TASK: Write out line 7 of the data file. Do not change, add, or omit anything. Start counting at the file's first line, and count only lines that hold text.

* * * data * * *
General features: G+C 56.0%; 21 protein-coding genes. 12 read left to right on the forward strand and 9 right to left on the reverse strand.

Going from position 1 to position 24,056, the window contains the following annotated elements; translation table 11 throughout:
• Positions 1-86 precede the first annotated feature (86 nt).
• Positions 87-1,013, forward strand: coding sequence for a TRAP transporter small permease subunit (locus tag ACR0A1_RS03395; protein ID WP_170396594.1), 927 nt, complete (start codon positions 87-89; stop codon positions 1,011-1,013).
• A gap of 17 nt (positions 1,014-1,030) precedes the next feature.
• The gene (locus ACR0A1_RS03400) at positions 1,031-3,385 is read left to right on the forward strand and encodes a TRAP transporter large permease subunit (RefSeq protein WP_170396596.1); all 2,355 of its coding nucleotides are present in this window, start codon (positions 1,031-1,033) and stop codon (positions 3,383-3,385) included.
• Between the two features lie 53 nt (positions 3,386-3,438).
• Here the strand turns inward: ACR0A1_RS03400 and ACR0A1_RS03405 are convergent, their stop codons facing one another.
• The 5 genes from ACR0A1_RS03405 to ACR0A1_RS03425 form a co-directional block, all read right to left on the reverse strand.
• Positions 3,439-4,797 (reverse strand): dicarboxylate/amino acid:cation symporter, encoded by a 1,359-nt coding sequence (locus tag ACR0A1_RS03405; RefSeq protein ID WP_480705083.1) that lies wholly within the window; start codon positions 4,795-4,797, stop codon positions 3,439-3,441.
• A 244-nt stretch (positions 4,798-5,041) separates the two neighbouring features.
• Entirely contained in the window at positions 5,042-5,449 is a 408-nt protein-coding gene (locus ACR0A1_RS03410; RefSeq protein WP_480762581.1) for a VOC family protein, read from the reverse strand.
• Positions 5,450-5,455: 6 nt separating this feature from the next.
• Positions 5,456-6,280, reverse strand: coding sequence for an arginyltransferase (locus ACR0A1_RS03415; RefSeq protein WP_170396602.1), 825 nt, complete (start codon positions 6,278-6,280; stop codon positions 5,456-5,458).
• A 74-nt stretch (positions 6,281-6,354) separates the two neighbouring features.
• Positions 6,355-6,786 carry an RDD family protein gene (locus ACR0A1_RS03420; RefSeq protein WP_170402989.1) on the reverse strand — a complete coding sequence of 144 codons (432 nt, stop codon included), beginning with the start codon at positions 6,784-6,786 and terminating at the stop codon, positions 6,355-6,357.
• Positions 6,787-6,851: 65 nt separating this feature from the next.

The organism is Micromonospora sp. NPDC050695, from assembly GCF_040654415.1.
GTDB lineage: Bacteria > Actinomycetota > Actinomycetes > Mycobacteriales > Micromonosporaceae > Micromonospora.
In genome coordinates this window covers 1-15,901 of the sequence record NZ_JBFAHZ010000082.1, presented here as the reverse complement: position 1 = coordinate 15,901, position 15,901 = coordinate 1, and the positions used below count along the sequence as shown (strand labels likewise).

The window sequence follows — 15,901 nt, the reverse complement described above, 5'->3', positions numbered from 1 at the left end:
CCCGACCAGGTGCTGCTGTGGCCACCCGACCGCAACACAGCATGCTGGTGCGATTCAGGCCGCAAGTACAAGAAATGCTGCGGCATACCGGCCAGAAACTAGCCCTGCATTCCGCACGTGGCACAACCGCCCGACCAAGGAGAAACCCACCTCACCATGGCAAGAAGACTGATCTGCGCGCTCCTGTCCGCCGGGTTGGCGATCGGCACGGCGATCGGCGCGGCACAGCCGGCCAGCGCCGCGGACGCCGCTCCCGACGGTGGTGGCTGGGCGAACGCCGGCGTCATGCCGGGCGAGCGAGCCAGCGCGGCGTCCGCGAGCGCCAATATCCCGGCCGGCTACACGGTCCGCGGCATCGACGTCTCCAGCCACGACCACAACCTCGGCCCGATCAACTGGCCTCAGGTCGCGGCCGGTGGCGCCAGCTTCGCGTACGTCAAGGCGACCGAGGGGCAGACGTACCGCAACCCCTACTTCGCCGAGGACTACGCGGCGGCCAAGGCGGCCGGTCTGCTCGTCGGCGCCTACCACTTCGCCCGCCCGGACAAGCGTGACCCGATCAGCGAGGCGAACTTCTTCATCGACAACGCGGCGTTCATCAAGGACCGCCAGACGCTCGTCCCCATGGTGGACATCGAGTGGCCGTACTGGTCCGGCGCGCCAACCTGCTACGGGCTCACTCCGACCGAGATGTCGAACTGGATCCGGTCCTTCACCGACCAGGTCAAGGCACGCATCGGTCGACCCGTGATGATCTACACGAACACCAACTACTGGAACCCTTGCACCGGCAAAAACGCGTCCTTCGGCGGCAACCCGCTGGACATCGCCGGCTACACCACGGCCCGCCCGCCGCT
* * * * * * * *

• Between the two features lie 53 nt (positions 3,386-3,438).